Interest in Research Participation Among Caregivers of Children with Neurodevelopmental Disorders
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The goal of this study was to examine caregiver agreement to hear about local research opportunities by joining a clinical research registry. Data from this cross-sectional study were gathered, between 2014 and 2017, across two outpatient clinics: (1) a multidisciplinary Autism Spectrum Disorder (ASD) clinic (N = 5228) and (2) a general psychology clinic serving youth with, or at risk for, a neurodevelopmental disorder (NDD; N = 5040). Overall, more than 8 in 10 caregivers agreed to join the registry. Several child clinical characteristics, as well as racial and sociodemographic factors, were predictive of parental agreement. Findings suggest caregivers of youth with ASD and NDD are amenable to joining the local research enterprise, however further work is needed to understand why some caregivers decline.
KeywordsConsent Neurodevelopmental disorders Registry Autism ADHD
The authors would like to acknowledge Kennedy Krieger Institute’s Intellectual and Developmental Disabilities Research Center (U54 HD079123) for supporting this work.
LK was responsible for conducting the analyses. LK, LJ, GA, DM, VS, and AZ assisted with data acquisition. LK and AP were responsible for developing the initial study questions. All authors contributed to the study design, writing, and interpretation.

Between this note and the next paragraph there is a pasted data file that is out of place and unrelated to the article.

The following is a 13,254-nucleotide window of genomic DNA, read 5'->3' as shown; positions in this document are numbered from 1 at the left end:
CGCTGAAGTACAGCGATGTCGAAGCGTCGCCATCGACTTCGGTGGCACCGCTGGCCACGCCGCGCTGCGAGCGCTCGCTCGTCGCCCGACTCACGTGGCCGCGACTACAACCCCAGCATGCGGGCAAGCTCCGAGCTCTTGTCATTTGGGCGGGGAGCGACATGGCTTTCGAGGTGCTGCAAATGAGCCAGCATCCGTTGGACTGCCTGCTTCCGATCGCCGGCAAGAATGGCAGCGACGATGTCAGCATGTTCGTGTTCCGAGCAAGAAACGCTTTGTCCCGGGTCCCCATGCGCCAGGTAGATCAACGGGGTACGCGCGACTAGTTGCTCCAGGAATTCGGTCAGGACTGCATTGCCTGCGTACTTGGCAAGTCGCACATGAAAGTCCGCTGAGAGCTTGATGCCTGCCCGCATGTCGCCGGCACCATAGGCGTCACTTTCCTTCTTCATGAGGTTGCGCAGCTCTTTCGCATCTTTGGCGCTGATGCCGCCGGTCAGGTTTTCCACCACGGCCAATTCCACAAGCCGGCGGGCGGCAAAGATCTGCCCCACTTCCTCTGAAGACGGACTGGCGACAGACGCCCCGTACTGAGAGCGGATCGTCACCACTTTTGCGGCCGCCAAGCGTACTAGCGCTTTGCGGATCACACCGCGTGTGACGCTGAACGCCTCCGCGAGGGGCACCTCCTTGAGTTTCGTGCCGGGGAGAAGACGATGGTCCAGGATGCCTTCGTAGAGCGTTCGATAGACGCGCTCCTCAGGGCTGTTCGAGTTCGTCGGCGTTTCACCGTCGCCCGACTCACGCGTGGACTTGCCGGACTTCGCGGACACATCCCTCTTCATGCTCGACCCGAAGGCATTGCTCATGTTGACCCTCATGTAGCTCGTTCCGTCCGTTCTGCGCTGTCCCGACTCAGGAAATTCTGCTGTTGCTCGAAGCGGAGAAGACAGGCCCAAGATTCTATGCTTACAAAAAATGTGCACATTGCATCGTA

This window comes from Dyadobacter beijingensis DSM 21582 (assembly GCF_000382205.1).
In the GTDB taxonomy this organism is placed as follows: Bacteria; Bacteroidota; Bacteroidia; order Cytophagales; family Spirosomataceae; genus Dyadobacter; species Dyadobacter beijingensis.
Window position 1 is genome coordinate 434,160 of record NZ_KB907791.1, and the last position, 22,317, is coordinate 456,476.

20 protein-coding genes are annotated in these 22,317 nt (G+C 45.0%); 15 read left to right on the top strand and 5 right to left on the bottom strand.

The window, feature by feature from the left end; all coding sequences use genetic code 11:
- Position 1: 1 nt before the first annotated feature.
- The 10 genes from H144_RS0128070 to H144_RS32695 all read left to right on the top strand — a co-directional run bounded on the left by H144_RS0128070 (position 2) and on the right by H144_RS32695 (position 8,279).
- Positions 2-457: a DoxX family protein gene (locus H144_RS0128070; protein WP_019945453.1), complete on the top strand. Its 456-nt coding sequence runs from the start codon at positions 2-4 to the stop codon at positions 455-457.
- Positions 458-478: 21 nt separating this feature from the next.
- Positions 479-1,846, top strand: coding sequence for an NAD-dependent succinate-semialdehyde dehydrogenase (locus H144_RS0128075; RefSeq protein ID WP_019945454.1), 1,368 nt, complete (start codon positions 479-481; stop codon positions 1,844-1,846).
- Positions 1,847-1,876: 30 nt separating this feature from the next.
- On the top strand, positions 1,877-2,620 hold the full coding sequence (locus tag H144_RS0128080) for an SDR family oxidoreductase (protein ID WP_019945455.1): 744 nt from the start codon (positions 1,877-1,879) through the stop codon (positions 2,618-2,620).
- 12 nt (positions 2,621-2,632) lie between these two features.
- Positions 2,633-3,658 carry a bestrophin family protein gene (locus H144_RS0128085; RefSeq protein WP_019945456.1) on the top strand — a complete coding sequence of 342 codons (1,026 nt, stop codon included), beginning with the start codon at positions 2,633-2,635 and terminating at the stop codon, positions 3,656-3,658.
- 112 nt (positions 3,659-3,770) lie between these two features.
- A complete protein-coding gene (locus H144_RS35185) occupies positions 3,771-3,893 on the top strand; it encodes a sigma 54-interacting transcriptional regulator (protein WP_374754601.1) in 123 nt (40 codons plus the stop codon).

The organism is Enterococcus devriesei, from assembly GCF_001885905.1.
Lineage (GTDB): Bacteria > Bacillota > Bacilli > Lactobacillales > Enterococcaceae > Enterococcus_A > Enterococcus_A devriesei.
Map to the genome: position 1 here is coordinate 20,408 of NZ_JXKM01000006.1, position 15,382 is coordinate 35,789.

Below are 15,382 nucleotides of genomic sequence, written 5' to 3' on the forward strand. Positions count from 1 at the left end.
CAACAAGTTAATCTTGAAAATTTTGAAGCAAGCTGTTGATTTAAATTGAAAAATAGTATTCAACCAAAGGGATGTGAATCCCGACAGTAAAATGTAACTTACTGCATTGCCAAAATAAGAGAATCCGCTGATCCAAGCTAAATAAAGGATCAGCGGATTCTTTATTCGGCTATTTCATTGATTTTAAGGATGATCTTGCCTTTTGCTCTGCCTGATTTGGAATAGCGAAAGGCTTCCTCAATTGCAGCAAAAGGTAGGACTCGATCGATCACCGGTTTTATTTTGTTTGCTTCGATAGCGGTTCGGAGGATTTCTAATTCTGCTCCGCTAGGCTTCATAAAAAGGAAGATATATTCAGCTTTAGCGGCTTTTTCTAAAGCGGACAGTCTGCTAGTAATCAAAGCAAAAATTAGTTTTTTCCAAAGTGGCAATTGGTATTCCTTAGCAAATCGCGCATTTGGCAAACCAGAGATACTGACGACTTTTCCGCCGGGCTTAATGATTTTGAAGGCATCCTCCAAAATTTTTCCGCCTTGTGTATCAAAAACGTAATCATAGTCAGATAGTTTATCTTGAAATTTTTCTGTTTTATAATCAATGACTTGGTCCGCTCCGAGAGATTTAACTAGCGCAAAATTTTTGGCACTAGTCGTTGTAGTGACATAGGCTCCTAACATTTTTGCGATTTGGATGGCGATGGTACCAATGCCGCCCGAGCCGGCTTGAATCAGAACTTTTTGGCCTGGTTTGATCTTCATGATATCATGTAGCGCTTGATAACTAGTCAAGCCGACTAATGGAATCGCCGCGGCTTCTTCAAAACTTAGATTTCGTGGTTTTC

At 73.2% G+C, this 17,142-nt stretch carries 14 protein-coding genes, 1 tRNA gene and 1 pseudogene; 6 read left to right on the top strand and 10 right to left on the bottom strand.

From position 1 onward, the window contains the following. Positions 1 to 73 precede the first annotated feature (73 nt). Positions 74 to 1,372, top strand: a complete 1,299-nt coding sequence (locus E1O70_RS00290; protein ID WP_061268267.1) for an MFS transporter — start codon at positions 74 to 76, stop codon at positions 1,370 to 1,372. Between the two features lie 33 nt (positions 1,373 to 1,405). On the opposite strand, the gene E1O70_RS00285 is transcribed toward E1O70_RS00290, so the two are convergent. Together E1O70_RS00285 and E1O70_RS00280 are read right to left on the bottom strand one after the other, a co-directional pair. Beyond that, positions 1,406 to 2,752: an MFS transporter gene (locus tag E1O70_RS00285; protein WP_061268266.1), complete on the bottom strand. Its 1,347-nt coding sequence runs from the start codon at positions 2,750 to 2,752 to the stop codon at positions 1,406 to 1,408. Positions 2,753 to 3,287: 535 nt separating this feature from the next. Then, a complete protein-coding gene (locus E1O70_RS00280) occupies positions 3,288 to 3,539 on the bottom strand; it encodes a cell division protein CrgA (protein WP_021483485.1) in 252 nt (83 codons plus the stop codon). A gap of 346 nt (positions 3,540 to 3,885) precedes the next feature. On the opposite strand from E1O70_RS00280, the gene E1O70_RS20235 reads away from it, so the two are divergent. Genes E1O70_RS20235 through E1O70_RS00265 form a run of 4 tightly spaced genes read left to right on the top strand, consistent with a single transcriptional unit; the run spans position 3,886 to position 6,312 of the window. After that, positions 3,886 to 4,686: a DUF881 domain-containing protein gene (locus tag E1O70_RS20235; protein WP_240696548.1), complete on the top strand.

This study was funded by the Intellectual Developmental Disabilities Research Center (U54 HD079123).
Compliance with Ethical Standards
Conflict of interest
No conflicts exists. Author D has provided consultation to Takeda Pharmaceuticals, however those services had no bearing, influence, or relevance to the current study.
All procedures performed in studies involving human participants were in accordance with the ethical standards of the institutional and/or national research committee and with the 1964 Helsinki declaration and its later amendments or comparable ethical standards.
For this type of study, a retrospective chart review, formal consent is not required. As such, the authors received a waiver of consent from the governing IRB.
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